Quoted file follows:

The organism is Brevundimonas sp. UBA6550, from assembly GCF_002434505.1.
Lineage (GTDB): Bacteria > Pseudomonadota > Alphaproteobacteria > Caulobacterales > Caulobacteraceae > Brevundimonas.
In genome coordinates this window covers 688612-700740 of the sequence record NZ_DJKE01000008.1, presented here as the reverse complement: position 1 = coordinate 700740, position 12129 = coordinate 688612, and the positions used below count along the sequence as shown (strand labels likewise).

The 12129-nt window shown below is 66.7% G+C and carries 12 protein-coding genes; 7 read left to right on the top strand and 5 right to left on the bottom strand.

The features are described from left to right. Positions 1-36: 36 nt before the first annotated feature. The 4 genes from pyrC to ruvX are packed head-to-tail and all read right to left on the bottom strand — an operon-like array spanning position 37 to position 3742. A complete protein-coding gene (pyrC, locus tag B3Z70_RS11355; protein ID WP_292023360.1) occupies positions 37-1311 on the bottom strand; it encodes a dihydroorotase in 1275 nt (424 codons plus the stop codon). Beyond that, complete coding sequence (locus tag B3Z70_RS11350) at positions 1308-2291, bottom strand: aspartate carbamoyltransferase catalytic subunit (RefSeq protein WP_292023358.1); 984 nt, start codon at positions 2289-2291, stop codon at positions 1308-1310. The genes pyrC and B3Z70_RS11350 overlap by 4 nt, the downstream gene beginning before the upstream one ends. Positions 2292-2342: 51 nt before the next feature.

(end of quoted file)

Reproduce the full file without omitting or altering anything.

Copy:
The organism is Brevundimonas sp. UBA6550, from assembly GCF_002434505.1.
Lineage (GTDB): Bacteria > Pseudomonadota > Alphaproteobacteria > Caulobacterales > Caulobacteraceae > Brevundimonas.
In genome coordinates this window covers 688612-700740 of the sequence record NZ_DJKE01000008.1, presented here as the reverse complement: position 1 = coordinate 700740, position 12129 = coordinate 688612, and the positions used below count along the sequence as shown (strand labels likewise).

The 12129-nt window shown below is 66.7% G+C and carries 12 protein-coding genes; 7 read left to right on the top strand and 5 right to left on the bottom strand.

The features are described from left to right. Positions 1-36: 36 nt before the first annotated feature. The 4 genes from pyrC to ruvX are packed head-to-tail and all read right to left on the bottom strand — an operon-like array spanning position 37 to position 3742. A complete protein-coding gene (pyrC, locus tag B3Z70_RS11355; protein ID WP_292023360.1) occupies positions 37-1311 on the bottom strand; it encodes a dihydroorotase in 1275 nt (424 codons plus the stop codon). Beyond that, complete coding sequence (locus tag B3Z70_RS11350) at positions 1308-2291, bottom strand: aspartate carbamoyltransferase catalytic subunit (RefSeq protein WP_292023358.1); 984 nt, start codon at positions 2289-2291, stop codon at positions 1308-1310. The genes pyrC and B3Z70_RS11350 overlap by 4 nt, the downstream gene beginning before the upstream one ends. Positions 2292-2342: 51 nt before the next feature.